California made headlines recently for being the first state to fund sex reassignment surgery for a convicted murderer.
On the one hand, I’m tired of talking about and being mad about stuff like this. But on the other hand, I think it’s important to be culturally aware and well versed enough in current issues to be able to talk about them.
Officials justified this being funded by taxpayer dollars because the state is required to fund medically necessary care for inmates in regards to both their physical and mental health. I get that. But can we also recognize how there’s a huge lack of research into long-term effects of undergoing this type of surgery?
And even if you were one to generally support the decision of individuals to remove their genitalia and try to construct that of the opposite gender, can we agree that the government shouldn’t pay for this? That’s absolutely an abuse of taxpayer dollars. But yes, I paid for this reassignment surgery. I did not consent, and I think it’s a problem how little control the average Joe has over how our money is used.
Another issue I see here is regarding mental health. The discussion surrounding mental health can be tricky. I get it.
But how can we just say that having surgery will solve the very real issues a person in this situation is undergoing?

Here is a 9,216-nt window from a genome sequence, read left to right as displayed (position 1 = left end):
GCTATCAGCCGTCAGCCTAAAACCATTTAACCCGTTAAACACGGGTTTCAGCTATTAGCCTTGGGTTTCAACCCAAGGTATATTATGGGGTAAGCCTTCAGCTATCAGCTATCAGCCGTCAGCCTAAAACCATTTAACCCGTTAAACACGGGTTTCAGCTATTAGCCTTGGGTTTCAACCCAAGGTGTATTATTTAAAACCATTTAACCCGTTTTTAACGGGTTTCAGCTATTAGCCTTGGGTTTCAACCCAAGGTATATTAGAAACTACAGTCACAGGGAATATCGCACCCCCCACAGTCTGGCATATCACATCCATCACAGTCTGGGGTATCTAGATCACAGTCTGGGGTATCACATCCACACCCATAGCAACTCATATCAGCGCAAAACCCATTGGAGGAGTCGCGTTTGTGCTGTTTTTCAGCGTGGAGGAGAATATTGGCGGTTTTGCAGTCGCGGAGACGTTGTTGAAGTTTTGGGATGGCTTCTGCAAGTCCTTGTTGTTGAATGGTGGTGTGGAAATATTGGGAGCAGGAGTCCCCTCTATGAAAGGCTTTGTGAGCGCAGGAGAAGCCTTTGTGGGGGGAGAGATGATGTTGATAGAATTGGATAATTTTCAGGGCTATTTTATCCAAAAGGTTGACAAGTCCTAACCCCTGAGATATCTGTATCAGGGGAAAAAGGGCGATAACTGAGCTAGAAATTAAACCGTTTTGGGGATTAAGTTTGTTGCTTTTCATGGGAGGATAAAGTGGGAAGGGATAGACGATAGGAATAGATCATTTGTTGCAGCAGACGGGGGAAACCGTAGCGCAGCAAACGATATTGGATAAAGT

If we’re going to talk mental health, I want us to talk about this too.
When our minds do not see reality as it is, then we can pursue treatment to change our minds to conform with reality, or change the physical thing in reality that clashes with our minds.
Follow me for a second here: There’s a 30 year old woman suffering from anorexia and she weighs 75 pounds. But because of the mental difficulty that is anorexia, she will still think she is fat. Would anyone who loves her and wants what is best for her encourage her to vomit or refuse to eat? Now I’m not going to recommend a course of treatment for people in this situation, but I think we can agree that help from a trained professional would be needed. The woman is suffering from not seeing reality as it is, and hopefully with treatment and healing, she will see her body as it is one day.
Now I know the world of gender is a delicate arena. But I don’t see how it’s very different.
A biological woman feels or somehow comes to the belief that she is a man. She is physically and biologically a woman. But somehow our culture has gotten to the point where refusing this woman the opportunity to physically mimic the body of a biological man has become bigotry.
I don’t know about you, but I’d call that biology.
What are your thoughts, and how do you handle this type of situation?